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From: Jean Womack (jeaneger_at_TeacherArtExchange)
Date: Tue Jul 02 2002 - 10:42:53 PDT

Hi Krista,

Lithography is based on the principle that oil and water repel each other.
There are two kinds of lithography: art lithography and offset lithography,
used for commercial printing. In art lithography, the paper is placed
directly on the plate. In offset lithography, the paper is contacted by a
roller, which first contacted the plate.

You have to make a separate plate for each color, because you will be
working quickly, so you cannot stop while you ink up separate areas, because
the wet areas of the plate will dry out. But maybe you can find a way to
do it! If so, let me know! Plates can be large, heavy limestone litho
stones, which
are smoothed by something called a "levigator," or thin aluminum plates
which have been specially treated, or special paper plates, sold by American
Art Clay Co (Amaco).

Amaco has a lesson plan for spoon-printing lithography at I have to say that I tried spoon
printing on their plates and didn't have much luck. I was only able to make
a couple of impressions and they weren't very good, but that was quite a few
years ago, before the WWW. Now that I look at the Amaco site, I see that I
should not have used gum arabic on my paper plates. For paper plates, the
chemicals needed are mineral spirits and plate wash (the directions come
with the plates, and it's also sold in a kit.) For stones or aluminum
plates, you will need a litho press (which has a scraper bar instead of a
roller), gum arabic, nitric acid, plate wash, etc,--pretty much the same
thing as for stone lithography.

After the students have drawn on the paper plates with Sharpie pen or greasy
crayon, the plates are wiped with a watery plate wash. Then they are rolled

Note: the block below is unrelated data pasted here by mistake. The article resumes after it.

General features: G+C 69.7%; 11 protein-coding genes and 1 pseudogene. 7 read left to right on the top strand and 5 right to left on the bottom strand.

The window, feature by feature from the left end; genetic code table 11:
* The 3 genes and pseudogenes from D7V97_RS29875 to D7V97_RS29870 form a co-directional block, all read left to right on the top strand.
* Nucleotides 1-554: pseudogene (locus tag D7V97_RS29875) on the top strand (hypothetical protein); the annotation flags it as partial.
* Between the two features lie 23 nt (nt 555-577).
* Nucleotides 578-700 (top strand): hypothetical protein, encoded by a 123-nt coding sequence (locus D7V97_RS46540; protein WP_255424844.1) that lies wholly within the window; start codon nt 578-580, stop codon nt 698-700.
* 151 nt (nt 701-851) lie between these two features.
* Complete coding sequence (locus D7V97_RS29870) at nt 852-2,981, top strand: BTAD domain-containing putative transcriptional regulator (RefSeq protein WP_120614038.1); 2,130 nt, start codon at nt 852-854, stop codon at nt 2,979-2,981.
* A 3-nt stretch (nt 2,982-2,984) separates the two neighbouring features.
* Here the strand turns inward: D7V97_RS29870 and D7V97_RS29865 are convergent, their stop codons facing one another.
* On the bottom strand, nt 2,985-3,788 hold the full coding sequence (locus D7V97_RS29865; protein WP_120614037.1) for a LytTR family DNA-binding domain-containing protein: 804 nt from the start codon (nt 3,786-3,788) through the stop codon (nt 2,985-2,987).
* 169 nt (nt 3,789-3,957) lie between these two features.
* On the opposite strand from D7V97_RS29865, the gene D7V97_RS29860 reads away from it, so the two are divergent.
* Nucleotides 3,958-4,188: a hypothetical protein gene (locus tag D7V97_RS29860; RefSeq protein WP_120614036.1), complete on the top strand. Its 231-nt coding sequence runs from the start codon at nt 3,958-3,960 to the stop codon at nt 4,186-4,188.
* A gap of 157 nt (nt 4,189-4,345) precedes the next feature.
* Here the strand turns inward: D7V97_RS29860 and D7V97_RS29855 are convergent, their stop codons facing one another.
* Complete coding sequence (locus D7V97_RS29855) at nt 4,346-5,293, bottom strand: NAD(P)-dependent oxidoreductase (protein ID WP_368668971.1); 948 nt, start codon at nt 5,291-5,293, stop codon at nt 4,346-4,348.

up with greasy ink on a brayer. The scientific principle is still the
same--oil and water repel each other. So where you have water on the plate,
the oily ink will not stick. The oily ink will stick to the place you have
drawn the image with your greasy crayon or Sharpie. Then you can print it
by putting a paper on top of it and rubbing the back of a paper with a
wooden spoon.

(The "bible" of printmaking techniques is The Complete Printmaker, by Ross
and Romano.)

I tried all this out because I was searching for a way to teach non-toxic
printmaking to high school students, as I developed my teaching curriculum.
Regarding printmaking, I discovered that one can scratch (drypoint) into
plexiglass or other plastic plates, ink it up intaglio-style with Speedball
water-based ink, and print on either damp or dry paper in a small etching
press. Intaglio means that the ink is pressed into the lines and the
surface of the plate is wiped almost clean. I say "almost" because one
pleasing characteristic of an etching is the plate tone, which is the ink
residue left on the surface. So if you have access to an etching press, I
can almost garantee that you and your students will enjoy making drypoints
that way.

Also, almost everyone enjoys making monoprints, which is a very direct way
of printing--you just draw, or paint on your plate until you have a picture
you like. Then you lay your damp paper down and rub it on the back.
Printmaking is fun because there are an infinite ways of making plates and
getting different kinds of marks to transfer to paper or cloth. Most
printmaking methods are obsolete forms of mass communication, so I think it
is rather strange that there is currently such a hullaballoo over whether
digital prints can be a legitimate form of fine art. By the way, I like the
American Masters printmaking paper that Utrecht makes.

If I get to teach fourth grade science again this summer, maybe I'll bring
in my old Amaco litho masters!

Jean Eger Womack

> Subject: lithography
> From: krista hagan <>
> Date: Mon, 01 Jul 2002 08:41:35 -0400
> X-Message-Number: 3
> I was wondering if anyone on the list had any info/experience with
> lithography. I'd really like to try it this summer and I know the basic
> idea of it, but am not quite sure how to get started. One thing that is
> confusing me, is that in order to do several colors, it appears you need
> to do several plates. If it works as a resist, why can't you do as many
> colors as you want, ink it up, and then print? As you can see, I'm a bit
> confused. Do I need any specific chemicals? Some web sites mention
> chemicals, some don't. I looked on the web and basically kept finding
> the same descriptions.
> Usually when someone on list explains something, it makes a lot more
> sense.
> Thanks!
> -Krista